Exempt Building Work

Exempt Building Work

Before you start a building project, contact your local Building Consent Authority (Council) to see if a building consent is required. Most projects do require a building consent but if the building work is exempt, you will save time and money. Of course, if it is exempt but you do want a building consent, this is your choice. Council inspections can provide certainty that the job has been done correctly and is compliant.

MBIEs Building Consent Exemption Tool

This online tool allows homeowners to answer a few questions about an upcoming project to see if it needs a building consent, or if it could qualify as exempt building work.

Building Consent Exemption Tool

Schedule 1 of the Building Act 2004 lists the building projects that are exempt. Exempted work is generally work that will not impact on the structural integrity or safety components of the building. Refer to MBIE guidance for detailed examples of various projects. If unsure, contact your local Council for advice.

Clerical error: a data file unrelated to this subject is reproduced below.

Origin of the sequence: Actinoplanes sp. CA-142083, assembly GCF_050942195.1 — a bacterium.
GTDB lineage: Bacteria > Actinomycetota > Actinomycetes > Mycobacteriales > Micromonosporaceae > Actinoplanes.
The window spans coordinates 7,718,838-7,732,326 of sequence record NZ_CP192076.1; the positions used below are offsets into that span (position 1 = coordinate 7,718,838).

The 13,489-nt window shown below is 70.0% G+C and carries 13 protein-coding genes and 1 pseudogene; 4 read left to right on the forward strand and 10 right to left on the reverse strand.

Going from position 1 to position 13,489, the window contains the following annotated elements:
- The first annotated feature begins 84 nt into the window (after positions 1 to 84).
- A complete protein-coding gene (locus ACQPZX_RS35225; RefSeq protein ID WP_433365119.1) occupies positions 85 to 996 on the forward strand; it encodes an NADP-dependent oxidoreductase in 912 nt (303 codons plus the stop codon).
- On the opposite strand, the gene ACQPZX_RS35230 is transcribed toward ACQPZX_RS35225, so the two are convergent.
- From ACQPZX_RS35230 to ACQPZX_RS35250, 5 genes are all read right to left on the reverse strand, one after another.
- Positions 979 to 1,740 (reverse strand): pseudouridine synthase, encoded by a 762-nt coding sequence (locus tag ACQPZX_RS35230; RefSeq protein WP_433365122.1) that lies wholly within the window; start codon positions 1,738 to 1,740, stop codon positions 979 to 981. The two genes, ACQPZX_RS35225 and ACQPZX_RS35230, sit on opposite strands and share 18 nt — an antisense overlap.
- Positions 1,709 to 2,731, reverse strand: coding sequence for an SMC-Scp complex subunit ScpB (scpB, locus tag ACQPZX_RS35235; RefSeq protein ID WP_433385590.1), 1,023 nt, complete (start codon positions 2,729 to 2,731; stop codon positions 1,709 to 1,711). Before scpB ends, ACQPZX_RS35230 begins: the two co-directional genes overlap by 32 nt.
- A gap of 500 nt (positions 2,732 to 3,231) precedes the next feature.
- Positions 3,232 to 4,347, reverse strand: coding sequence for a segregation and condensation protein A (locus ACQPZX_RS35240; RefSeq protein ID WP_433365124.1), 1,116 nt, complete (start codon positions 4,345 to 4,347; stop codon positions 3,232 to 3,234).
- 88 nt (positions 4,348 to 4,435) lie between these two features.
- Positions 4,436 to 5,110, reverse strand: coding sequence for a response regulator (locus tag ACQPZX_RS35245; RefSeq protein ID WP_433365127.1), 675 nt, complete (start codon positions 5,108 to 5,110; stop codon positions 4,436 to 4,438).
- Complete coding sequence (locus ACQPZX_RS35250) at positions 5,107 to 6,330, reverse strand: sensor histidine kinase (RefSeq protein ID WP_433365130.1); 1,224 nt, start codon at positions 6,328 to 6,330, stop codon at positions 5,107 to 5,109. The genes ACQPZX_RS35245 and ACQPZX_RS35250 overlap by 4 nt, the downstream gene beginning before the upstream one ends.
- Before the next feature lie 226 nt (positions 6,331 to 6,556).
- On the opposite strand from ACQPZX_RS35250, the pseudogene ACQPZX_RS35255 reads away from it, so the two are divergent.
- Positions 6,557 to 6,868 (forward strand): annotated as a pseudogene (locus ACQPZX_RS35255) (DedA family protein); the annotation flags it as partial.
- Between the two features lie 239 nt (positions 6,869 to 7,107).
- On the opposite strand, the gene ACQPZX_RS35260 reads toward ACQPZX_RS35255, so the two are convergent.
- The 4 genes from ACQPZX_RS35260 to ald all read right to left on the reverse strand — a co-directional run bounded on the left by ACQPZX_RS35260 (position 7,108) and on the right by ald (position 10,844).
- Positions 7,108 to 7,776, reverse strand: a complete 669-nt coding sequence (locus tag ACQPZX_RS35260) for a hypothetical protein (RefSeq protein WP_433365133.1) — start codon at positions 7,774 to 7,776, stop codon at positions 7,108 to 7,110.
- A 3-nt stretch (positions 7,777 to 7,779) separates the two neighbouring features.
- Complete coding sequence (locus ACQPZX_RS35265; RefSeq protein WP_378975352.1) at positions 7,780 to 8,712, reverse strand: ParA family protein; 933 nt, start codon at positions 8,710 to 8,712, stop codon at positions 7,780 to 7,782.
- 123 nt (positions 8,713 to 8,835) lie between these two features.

Even though no building consent is needed for these projects, their construction must comply with the Building Code to ensure they are safe for people to use. Requirements of the Building Code can be found on MBIE’s website building code compliance documents.

Please be aware there may be other laws you need to comply with as well. These include, but are not limited to:

  • The Resource Management Act 1991
  • The Plumbers, Gasfitters and Drainlayers Act 1976
  • The Electricity Act 1992
  • The Health Act 1956
  • Local Government bylaws

To read these documents go to

NOTE: It doesn’t matter how minor the project is, all building work, including exempt work, must be carried out in accordance with the Building Act, the Building Code, and the District Plan. Any exempt building work not completed in accordance with the New Zealand Building Code or the Resource Management Act may be subject to the enforcement provisions of either Act.

If NON-EXEMPT building work has been done without a Building Consent, you may:

  • receive an Infringement Notice and a fine may be issued; or
  • a Notice to Fix to make the work compliant with the Building Code or to remove the illegal work may be issued; or
  • the builder may face disciplinary actions from their LBP board; or
  • you may have trouble selling the property; or
  • insurance payouts may be a problem.